The OnePlus 2 features a Qualcomm Snapdragon 810 processor and 4 GB of LPDDR4 RAM. The general performance was strong and the interface appeared to be running smoothly. It's also true that during my entire time with the OnePlus 2, it didn't warm up beyond what I would normally expect, but I had no opportunity to download and install my own apps, and could not test any gaming performance on the device just yet.
The OnePlus 2 houses dual bottom-mounted speakers, but in this initial test I wasn't able to comfortably test the OnePlus 2's audio quality. Note that it's never the best place to put speakers for listening to music, though.
You'll find a 13 MP camera on the rear of the OnePlus, with optical image stabilization, dual-LED flash, and 4K video, and on the front a 5 MP snapper. The OnePlus 2 has its own camera software which looks like a modified version of the Google Camera. Its feature-list is not overcrowded, housing a few simple options like one-touch “beautify” and panorama, but it performed well at a brief glance.
In the bright indoor lights, I was pleasantly surprised with both the rear and front-facing camera.
That being said, camera technology has been really impressive this year with the Samsung Galaxy S6 and LG G4, and this doesn't seem to have been the focus for OnePlus 2. It's one area where the OnePlus 2 might not live up to its (hashtag) hype.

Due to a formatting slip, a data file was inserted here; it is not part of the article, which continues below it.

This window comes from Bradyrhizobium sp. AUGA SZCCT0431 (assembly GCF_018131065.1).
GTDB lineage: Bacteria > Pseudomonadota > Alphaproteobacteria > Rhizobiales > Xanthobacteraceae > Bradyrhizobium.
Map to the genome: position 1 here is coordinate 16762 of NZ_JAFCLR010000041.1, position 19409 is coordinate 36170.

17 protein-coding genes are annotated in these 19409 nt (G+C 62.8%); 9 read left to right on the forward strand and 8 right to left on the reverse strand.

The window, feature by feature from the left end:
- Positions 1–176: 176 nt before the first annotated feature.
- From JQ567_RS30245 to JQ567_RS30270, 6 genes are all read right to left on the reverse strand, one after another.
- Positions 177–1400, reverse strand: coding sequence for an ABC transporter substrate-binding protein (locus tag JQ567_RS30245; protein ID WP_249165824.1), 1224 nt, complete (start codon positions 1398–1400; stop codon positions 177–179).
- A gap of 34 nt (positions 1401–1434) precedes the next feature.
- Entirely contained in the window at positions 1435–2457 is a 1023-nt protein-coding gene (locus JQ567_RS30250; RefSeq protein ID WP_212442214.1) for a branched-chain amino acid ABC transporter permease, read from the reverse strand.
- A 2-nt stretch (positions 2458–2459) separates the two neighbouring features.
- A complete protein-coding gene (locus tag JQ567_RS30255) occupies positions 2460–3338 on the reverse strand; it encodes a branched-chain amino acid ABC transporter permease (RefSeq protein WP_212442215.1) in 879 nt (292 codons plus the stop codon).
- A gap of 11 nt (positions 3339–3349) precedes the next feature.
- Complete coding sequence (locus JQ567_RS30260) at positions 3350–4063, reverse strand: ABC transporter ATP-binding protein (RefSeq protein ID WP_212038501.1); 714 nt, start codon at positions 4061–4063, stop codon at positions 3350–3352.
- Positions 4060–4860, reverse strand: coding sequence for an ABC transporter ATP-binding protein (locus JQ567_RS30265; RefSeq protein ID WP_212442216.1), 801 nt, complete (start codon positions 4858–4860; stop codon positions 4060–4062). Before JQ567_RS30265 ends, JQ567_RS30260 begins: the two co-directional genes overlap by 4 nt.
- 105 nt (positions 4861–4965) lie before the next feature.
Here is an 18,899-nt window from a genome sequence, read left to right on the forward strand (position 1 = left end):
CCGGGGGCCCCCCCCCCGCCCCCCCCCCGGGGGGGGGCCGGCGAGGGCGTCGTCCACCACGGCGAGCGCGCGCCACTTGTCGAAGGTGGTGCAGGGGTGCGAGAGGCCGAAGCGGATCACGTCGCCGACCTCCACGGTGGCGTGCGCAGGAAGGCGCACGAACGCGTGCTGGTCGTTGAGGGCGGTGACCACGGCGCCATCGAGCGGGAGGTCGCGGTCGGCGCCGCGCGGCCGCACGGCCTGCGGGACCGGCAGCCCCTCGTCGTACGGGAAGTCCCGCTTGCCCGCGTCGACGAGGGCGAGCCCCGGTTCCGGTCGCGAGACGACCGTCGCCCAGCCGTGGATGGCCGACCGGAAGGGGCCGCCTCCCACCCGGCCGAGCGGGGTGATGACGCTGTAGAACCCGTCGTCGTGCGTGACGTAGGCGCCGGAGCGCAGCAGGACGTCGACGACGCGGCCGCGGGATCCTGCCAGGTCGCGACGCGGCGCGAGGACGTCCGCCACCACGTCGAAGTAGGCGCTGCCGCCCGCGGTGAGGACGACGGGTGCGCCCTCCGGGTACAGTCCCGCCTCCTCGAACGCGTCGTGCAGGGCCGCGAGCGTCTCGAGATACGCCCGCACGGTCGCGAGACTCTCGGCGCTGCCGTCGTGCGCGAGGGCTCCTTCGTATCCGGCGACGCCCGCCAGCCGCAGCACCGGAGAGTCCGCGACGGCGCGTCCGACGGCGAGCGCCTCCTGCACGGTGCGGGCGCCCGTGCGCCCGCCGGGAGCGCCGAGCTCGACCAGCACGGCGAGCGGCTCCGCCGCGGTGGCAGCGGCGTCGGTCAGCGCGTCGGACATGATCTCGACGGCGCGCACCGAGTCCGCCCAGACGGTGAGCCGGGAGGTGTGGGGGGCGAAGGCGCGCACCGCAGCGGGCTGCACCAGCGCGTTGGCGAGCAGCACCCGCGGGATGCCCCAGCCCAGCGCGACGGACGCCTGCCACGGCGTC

The OnePlus 2 battery comes in at 3,300 mAh capacity. It's not a small number by any means, it's larger than many competing products this year like the iPhone 6 and Galaxy S6 so it should be capable of delivering stronger battery life.
However, if the screen is significantly brighter than the competition (even without QHD resolution), it could consume more juice. In addition, and this could be a big disappointment, the OnePlus 2 doesn't house quick-charging, wireless charging or a removable battery.
The OnePlus 2 could have the best battery life of all the current flagships, but quick-charging is quickly becoming a sought-after feature, and with only a 3,300 mAh capacity and the native "battery saver" option from Android Lollipop, I fear the OnePlus 2 will provide lackluster energy levels.
At its price the, OnePlus 2 strikes me as an astoundingly good product. High performance, fantastic design, impressive display: the disadvantages are few for a sub-US$400 phone, and the parts it gets right, it really gets right.
If the battery life doesn't hold up on a normal charge, the lack of battery options could be disappointing, though. And there are many who still see expandable storage and removable battery as a necessity.
Based on what I saw today, however, I'm confident the OnePlus 2 will be worth the asking price, and I'm eager to write the final review.
Do you agree with my initial thoughts? Let me know in the comments below.